They were warriors, trained to fight,
dedicated to their country,
and determined to win.
At Guadalcanal, the Marine Corps' machine gunners took everything the Japanese could throw at them in one of the bloodiest battles of World War II; their position was so hopeless that at one point they were given the go-ahead to surrender. Near the Chosin Reservoir in Korea, as the mercury dropped to twenty below, the 1st Marine Division found itself surrounded and cut off by the enemy. The outlook seemed so bleak that many in Washington had privately written off the men.
But surrender is not part of a Marine's vocabulary. Gunner's Glory contains true stories of these and other tough battles in the Pacific, in Korea, and in Vietnam, recounted by the machine gunners who fought them. Bloody, wounded, sometimes barely alive, they stayed with their guns, delivering a stream of firepower that often turned defeat into victory-and always made them the enemy's first target.
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November 22, 2004
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Excerpt from Gunner's Glory by Johnnie Clark
CPL. TED ELESTON
I fell exhausted onto a white stretch of Virginia Beach, not white with sand but snow and bone-aching cold. I looked over at Platoon Sergeant Hinkle. We had been training hard at Quantico. We lived in these rubber boats, making landing after landing after landing. Day landings, night landings, cold landings, and blazing hot landings. Col. "Red Mike" Edson had taken over the 1st Battalion, 5th Marine Regiment. President Roosevelt was being hounded by politicians and even Winston Churchill to form up a new unit like the British Commandos. Marine commandant Thomas Holcomb was not impressed and reminded the world that Marines were Marines and ready to fight any enemy, anywhere and at any time, better than any fighting force on earth. Under pressure from the president, the commandant brought in the legendary jungle fighter, Col. Red Mike Edson, and gave him the pick of the litter of the famous 1st Battalion, 5th Marine Regiment. He flatly refused to call Marines commandos. For a while we became the 1st Separate Battalion. Still under political pressure, the commandant himself finally named us the 1st Marine Raiders.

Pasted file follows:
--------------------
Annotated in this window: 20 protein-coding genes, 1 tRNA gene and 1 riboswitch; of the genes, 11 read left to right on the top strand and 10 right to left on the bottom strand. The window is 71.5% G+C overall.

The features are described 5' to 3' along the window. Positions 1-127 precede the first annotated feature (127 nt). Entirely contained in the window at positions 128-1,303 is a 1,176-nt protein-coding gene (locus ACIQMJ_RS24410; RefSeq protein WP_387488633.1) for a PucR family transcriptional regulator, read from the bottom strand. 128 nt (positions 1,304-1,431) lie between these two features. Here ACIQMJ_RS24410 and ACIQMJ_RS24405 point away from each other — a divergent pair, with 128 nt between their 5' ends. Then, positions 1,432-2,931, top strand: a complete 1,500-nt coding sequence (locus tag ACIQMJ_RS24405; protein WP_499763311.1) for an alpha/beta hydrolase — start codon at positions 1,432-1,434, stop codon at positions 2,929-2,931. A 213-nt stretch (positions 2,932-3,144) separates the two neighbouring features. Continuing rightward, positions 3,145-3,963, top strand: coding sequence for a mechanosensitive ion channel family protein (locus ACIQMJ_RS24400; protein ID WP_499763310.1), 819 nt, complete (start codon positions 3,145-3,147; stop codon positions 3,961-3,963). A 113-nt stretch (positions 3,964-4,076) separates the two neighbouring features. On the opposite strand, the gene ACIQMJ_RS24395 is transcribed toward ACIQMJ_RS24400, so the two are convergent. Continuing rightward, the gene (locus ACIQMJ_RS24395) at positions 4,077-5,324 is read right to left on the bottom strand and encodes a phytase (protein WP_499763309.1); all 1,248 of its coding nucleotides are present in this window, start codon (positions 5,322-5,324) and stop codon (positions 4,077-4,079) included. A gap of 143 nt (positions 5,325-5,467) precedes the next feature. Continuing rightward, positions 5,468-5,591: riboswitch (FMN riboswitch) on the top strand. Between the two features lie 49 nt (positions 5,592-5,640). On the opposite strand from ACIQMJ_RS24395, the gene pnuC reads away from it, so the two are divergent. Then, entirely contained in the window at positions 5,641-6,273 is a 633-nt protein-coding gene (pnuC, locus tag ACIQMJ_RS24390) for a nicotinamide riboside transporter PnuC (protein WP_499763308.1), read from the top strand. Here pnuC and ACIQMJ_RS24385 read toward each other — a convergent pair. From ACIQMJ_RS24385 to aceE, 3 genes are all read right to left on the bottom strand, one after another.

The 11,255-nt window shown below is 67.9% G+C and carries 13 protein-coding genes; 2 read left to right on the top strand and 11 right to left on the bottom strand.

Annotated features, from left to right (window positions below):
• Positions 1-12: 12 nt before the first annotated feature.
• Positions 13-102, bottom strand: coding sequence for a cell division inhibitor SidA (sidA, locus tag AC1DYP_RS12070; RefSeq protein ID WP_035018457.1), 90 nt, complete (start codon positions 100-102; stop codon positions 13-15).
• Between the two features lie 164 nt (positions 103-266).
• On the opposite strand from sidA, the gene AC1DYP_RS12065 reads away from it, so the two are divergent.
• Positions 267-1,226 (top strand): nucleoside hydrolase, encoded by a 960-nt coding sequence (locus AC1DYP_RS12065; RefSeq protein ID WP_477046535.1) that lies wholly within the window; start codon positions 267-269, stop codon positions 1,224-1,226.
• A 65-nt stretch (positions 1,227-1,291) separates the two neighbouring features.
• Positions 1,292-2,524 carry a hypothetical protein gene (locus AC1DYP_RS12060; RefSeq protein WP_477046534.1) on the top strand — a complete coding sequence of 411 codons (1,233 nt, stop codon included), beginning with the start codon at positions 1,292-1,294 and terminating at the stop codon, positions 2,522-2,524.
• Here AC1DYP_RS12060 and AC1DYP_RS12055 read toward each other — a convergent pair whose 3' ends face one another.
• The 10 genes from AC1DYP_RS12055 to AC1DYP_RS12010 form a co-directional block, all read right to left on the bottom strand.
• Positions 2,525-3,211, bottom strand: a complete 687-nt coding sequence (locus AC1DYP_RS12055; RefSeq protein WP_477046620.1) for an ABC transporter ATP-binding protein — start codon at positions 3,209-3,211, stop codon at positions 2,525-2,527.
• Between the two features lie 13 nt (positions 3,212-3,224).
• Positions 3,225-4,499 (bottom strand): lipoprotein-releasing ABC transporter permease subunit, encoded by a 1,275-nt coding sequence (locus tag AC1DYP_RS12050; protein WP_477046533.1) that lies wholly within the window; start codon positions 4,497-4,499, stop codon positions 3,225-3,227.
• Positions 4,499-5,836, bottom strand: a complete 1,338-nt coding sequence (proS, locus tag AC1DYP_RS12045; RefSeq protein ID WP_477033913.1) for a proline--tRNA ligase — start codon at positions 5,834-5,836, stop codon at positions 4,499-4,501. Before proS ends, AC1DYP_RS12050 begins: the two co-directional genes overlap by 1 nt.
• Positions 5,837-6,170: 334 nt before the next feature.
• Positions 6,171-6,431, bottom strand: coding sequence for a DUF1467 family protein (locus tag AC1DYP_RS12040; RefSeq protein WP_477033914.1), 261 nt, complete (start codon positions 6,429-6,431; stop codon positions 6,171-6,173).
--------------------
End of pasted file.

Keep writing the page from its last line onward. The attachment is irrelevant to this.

Red Mike knew what these new Marine Raiders were in for against the Japanese. He was making sure we were ready. Some of us thought Edson was crazy. We would force march in full combat gear faster and longer than any other outfit and then double-time just to keep up this pace of seven miles per hour. We did it all and we did it often. That's why I didn't think it was unusual that Sergeant Hinkle looked so bad at first glance on that ice-cold beach. We were all exhausted, but his ashen face and fatal stare indicated more than fatigue. The men called him Hink for short. He was fiddling with this little gold wedding band around his neck on his leather dog tag strap. Hink's beautiful new bride had died on their wedding night that summer of '41 when we took over New River, later to become Camp Lejeune. He wasn't the same after that, but there was a war to fight, and if he took a leave now he might not be able to stay with the Raiders, so he stuck it out. I rolled onto my side and tried to sound upbeat, as his low emotional state was obvious. "How ya' holdin' up, Sarge?" My words came out like smoke signals in the cold air.
Fatigue and pain stared back at me through ice blue eyes. He fingered that gold ring again and looked me square in the face.
"I'm going to get killed in this war, Eli."
The guys called me Eli. It wasn't the first time or the last time I heard a Marine voice the thought of not making it. You had to just wave it off, so that's what I tried to do. "Ahh! Don't say stuff like that, Sarge! We're going to kill these Japs and come home and have a beer."
"No," he said, appearing to stare through me and at something beyond. "I'm going to get killed in this war."
I was speechless. He was serious, and I didn't know what to say to him. Then he sort of held out the little gold ring to show me. "I want you to put this on my pinkie finger after I die." He looked straight into my soul. "Will you promise me, Eli?"
"Yeah. Okay. Sure."
The 1st Marine Raiders hit Tulagi in August 1942. It was rough. The Japs counterattacked that first night. Jap grenades rained in on us out of the pitch-black night, their fuses sparkling as they whirled in from all directions. Explosions rocked every part of the ridge we were holding; I lost my bearings from the concussion and I lost my machine gun squad. I searched around on my hands and knees for the light .30-caliber machine gun, but it was gone. It was blown away, and we didn't find it until the next day, at the bottom of the hill. I pulled this piece of shrapnel out of my right ear; it was sticking in my skull and it hurt. In spite of that I could hear my gunner moaning, wounded, but I couldn't see him. I crawled around in the brush, feeling with my hands until I felt something wet, then I touched a body